Volume LVIIIMay 2011Number 2

HELP FOR OUR HEROES

Left-right: Dania Sargent, Executive Director of the March of Dimes, Southern New Jersey; Betsy Zicari, Family Support Services Consultant at McGuire Air Force Base assisting with the baby showers under the direction of TSgt Kevin Casciano (sitting next to her); R.W. Grand Master Thomas K. Sturgeon; Col. and Bro. Harris Brooks; Kathy Boggan, Sr. V.P. for March of Dimes; and Rebecca Smith and Laren Perlmutter, also from the March of Dimes.

Through your faithful generosity, Pennsylvania Freemasonry's support for our troops has evolved to respond to their changing needs.

While we continue to provide calling cards to those deploying for and serving overseas and to those being cared for in the Landstuhl Regional Medical Center in Germany, the overall demand for the cards has decreased. The need for support in other ways, however, has been brought to our attention. And in true Masonic fashion, Pennsylvania Freemasons are stepping up to the task.

The Help for Our Heroes program has expanded to include three exciting new programs.

Baby Showers for Expectant Military Families

Imagine the thrill of receiving the news that you're going to be a parent! Ahead of you lies a lifetime of hopes and dreams for this new member of your family. What will you name her? Will he look like mom, dad or a combination of both? Wonder what sport he'll play? What will she be when she grows up?

Your next thought brings you back to reality.

Your job, your duty to your country, requires you or your spouse to be hundreds or even thousands of miles away while that precious child is growing in his mother's womb.

While on assignment, communication will be limited.

You may or may not be able to be present for the miracle that is birth.

Filled with a mix of worry and excitement, you embrace your responsibilities, understanding and accepting the many risks and hardships the military life entails.

But always at the forefront of your mind is:

Will our baby be healthy?

How will we be able to afford to provide our baby food, clothing and other necessities?

What an incredible sacrifice!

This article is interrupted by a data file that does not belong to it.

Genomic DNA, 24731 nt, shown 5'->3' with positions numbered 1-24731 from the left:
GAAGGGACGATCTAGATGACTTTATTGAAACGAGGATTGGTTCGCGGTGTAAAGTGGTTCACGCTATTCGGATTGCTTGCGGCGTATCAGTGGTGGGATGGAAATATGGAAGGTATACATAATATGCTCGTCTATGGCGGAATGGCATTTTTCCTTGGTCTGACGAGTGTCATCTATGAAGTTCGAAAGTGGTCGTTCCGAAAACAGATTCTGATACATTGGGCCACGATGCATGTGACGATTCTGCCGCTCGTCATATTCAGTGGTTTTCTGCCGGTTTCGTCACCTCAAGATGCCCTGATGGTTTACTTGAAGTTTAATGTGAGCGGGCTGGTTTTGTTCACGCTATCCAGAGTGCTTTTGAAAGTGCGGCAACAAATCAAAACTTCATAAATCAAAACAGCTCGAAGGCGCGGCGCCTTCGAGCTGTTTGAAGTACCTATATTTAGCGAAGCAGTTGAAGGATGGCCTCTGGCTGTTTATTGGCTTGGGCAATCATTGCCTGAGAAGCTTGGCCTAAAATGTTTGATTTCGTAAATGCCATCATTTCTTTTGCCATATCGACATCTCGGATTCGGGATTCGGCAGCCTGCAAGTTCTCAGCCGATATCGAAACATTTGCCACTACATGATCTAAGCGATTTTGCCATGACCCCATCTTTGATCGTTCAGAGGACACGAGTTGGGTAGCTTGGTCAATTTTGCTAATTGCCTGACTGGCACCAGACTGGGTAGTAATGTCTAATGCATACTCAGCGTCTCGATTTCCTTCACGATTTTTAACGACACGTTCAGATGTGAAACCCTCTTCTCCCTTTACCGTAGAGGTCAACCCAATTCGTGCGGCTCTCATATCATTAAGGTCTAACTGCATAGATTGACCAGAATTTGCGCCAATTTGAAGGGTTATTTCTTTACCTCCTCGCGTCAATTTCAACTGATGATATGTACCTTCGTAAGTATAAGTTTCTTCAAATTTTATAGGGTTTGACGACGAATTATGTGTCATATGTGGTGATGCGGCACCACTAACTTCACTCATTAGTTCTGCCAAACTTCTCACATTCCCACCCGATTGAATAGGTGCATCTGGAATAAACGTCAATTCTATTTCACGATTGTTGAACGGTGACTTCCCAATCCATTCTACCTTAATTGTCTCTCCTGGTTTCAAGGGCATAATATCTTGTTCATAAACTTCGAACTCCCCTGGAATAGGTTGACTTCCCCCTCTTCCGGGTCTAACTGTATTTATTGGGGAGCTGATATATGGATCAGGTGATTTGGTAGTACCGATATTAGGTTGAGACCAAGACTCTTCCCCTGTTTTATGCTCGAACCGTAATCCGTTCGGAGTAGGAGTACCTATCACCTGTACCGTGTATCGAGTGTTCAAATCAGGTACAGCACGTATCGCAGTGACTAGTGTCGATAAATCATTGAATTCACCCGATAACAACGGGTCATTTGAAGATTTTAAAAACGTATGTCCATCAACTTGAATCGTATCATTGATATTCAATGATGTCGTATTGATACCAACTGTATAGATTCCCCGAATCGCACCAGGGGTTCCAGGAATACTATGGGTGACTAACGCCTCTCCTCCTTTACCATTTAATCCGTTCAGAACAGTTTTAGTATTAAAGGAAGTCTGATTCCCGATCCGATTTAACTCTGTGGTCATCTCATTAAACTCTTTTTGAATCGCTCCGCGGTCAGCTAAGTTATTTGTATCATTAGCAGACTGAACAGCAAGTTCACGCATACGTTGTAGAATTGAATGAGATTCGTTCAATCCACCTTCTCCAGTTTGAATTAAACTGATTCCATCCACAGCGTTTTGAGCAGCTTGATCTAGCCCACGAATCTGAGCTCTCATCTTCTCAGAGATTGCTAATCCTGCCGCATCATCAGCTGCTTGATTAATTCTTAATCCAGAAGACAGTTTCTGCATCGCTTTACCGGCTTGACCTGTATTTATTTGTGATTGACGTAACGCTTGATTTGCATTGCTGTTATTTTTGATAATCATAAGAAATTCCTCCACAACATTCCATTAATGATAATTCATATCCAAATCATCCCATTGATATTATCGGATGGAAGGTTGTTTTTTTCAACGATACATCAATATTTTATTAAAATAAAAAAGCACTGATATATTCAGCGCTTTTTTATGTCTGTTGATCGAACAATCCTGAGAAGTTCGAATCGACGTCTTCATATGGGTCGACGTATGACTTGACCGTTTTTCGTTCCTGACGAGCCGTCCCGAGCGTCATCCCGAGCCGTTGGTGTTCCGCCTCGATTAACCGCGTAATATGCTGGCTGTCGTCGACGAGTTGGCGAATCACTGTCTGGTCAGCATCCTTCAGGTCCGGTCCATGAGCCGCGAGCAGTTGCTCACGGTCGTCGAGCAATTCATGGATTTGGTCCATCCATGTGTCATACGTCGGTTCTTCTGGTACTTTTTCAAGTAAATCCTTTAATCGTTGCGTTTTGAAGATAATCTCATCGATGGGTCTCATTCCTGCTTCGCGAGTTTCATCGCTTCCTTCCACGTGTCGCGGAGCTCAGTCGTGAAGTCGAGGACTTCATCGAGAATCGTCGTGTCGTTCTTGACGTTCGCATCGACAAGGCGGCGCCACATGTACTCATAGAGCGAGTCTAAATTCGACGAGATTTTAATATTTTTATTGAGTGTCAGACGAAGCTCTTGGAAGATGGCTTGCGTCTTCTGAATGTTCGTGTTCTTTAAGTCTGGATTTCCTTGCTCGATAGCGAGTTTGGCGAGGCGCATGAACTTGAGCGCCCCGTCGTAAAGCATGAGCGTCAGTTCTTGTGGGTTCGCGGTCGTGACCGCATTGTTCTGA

And yet, many of our troops and their families face this reality every day.

"Having a baby is a joyful experience, but it also can be stressful," said Bro. and Col. Harris Books. "Being in the military, either as a serviceperson or as the spouse of a serviceperson, can cause extra stress. During pregnancy, excessive stress is a major contributing factor to premature birth. We want to do all we can to educate mothers-to-be to reduce that risk."

In addition to heading up the Help for Our Heroes program for the Grand Lodge of Pennsylvania, Bro. Brooks also serves on the national board of trustees for the March of Dimes. He knows that support for pregnant military moms is a major area of need. To devise a way to fulfill this need through the Grand Lodge Help for Our Heroes program, he worked with the Family Support Services personnel at McGuire Air Force Base, the same people he works with to help distribute the calling cards.

Parenting classes are regularly scheduled at McGuire Air Force Base for expectant mothers every other month; families of those serving in the Army, Navy, Air Force and Marines are eligible. Following each parenting class, the March of Dimes will help coordinate a baby shower.

"One of the missions of the March of Dimes is to provide education to expectant mothers about healthy lifestyle choices during pregnancy, Bro. Brooks said. "These baby showers offer the perfect opportunity to address important issues such as proper nutrition, not smoking during pregnancy, etc." The first shower is planned for June.

Your donations will provide each family $1,000 worth of baby products. This will include enough formula and diapers to last a year, as well as grooming products, basic clothing, and even a stroller and two car seats to accommodate the baby as he grows. And that's just the beginning.

Since many of their husbands are deployed and therefore not at home, many of these mothers-to-be live alone. Therefore, 20 Air Force sergeants will be on hand to put everything together for the women. Fire police will certify that the car seats are properly installed in each woman's vehicle.

"We're going to provide them with basically everything they need to be ready for when the baby comes," R.W. Grand Master Thomas K. Sturgeon said. "It's a meaningful way to show our appreciation for the sacrifice these families are making for our freedom. It's only right that as our troops are fighting for us overseas, they have comfort in knowing those of us back home are taking care of their loved ones."

"While our military are serving overseas in harm's way, our goal is that they will not have to worry financially for the first year of the child's life," Bro. Brooks said.

Pennsylvania Masons Support Veterans Courts